Intended for healthcare professionals

Editorials

Use of mobile phones in hospitals

BMJ 2006; 333 doi: https://doi.org/10.1136/bmj.38995.599769.80 (Published 12 October 2006) Cite this as: BMJ 2006;333:767

EMI and beyond

I thank the other contributing authors for their interest and I
apologise for my confusion regarding the isolated case report of mobile
phone-related morbidity (1), this will be actively addressed. Despite
this, the case continues to provide clinical evidence which conflicts with
the stated “mythical” risks of mobile phone use in hospitals (2).

In addition to the previous points on infection control, whilst
hand hygiene measures are vital, in the absence of guidance on adequate
disinfection of these devices, the potential for the cross-contamination
of individuals or clinical environments exists. A ban is not advocated but
the provision of appropriate cleaning guidance may be required.

Very briefly, in regards to alleged cases of inappropriate mobile
phone usage, there have been a number of previous reports in the press,
but few are detailed in the medical literature (3). Further detailed
coverage
and exploration of individual cases is not appropriate for this brief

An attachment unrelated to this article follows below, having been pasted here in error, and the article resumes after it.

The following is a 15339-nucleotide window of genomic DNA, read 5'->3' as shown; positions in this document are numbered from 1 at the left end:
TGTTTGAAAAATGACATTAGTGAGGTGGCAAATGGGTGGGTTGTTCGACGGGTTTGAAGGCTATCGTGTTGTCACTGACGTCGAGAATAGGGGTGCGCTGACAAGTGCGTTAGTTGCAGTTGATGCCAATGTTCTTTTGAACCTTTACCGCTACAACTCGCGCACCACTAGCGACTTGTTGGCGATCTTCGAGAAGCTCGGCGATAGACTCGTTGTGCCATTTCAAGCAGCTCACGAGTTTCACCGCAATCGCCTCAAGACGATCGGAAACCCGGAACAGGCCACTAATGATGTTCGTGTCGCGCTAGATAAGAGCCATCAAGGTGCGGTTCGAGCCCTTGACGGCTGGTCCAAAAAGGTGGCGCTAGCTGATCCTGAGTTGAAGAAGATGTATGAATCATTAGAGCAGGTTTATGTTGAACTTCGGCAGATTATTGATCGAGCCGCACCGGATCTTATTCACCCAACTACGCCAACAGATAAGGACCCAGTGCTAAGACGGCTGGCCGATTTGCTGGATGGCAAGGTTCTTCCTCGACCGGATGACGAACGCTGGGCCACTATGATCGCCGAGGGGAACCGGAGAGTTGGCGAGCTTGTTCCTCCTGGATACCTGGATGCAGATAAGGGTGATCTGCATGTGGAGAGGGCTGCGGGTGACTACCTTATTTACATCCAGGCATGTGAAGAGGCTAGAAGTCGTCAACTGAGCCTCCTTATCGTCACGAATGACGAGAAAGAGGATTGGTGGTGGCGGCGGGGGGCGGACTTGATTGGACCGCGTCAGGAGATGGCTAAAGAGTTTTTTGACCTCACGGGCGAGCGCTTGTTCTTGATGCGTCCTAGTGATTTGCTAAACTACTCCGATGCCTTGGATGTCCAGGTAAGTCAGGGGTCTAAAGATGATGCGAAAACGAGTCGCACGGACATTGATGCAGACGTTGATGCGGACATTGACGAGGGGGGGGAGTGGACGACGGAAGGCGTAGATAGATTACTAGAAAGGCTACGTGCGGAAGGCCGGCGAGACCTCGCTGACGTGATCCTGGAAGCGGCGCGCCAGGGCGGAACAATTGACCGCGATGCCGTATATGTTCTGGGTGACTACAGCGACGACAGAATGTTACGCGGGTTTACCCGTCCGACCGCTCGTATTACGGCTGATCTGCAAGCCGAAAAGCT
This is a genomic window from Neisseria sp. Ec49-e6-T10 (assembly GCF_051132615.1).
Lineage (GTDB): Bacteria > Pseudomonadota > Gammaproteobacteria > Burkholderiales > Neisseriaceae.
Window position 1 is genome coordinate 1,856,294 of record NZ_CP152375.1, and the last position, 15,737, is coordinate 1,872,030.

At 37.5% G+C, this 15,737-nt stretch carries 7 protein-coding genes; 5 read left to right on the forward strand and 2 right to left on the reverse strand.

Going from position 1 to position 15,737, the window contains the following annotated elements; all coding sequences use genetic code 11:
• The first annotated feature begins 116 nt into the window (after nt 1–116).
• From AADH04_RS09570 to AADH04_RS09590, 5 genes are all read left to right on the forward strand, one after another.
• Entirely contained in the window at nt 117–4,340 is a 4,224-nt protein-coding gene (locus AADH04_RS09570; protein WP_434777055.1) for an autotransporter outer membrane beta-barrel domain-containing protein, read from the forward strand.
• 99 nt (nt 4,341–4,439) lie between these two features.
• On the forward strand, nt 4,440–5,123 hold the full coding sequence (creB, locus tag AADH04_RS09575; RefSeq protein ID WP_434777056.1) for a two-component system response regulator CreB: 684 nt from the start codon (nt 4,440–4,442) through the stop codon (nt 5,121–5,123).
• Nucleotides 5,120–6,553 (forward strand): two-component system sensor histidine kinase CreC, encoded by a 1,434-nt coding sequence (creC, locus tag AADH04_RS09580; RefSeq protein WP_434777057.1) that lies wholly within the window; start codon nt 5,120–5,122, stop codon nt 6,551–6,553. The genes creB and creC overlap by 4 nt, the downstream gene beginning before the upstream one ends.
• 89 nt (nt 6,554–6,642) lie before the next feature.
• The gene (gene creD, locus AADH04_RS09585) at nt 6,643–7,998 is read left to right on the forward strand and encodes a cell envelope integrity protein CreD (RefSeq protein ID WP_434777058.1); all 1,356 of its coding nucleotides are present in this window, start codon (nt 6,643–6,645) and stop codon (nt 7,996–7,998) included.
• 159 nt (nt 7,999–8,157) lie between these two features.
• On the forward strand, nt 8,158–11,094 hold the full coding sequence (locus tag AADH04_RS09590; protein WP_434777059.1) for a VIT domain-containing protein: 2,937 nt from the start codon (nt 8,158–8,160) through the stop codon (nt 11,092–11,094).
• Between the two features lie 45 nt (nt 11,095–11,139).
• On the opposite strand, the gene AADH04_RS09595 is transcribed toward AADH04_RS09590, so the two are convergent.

response, but it seems there is a role for the restriction of mobile phone
use during an operative procedure.

Globally, reports have stated that “alarmed at the flood of
complaints against doctors busy talking on the mobile phone in operation
theatres or while seeing patients, the West Bengal government has recently
banned their use in operation theatres and intensive care units”(4). This
marks a change in regional policy and may be very relevant to the current
ongoing debate in the operating/consultation room environments of the UK.

There are emerging issues for the current and future medical mobile
phone user, including that of patient data security and confidentiality
with the increasingly multi-functional “smart” mobile phones. It would
seem beneficial to evaluate the importance of these and other alternative
issues, in addition to the substantial and excellent coverage of the EMI
issue in the current article, prior to introduction of relaxed or flexible
restrictions.

1. Hahn IH, Schnadower D, Dakin RJ, Nelson LS. Cellular phone
interference as a cause of acute epinephrine poisoning. Ann Emerg Med
2005;46 :298-9.

2. Derbyshire SW, Burgess A. Use of mobile phones in hospitals. BMJ
2006;333:767-768

3. Lee E. Surgeon operated while on phone. South China Morning Post.
1999.
(in; Lam S. Call for Re-evaluation of Mobile Phones in Hospitals. Can J
Anaesth. 2002 49 (6):632-633.)

4. Bhattacharya K. Mobile phone and the surgeon - Is there a
controversy?. Indian J Surg 2005;67:53-54

Competing interests:
None declared

Competing interests: No competing interests

17 October 2006
Richard R Brady
Research Fellow
Edinburgh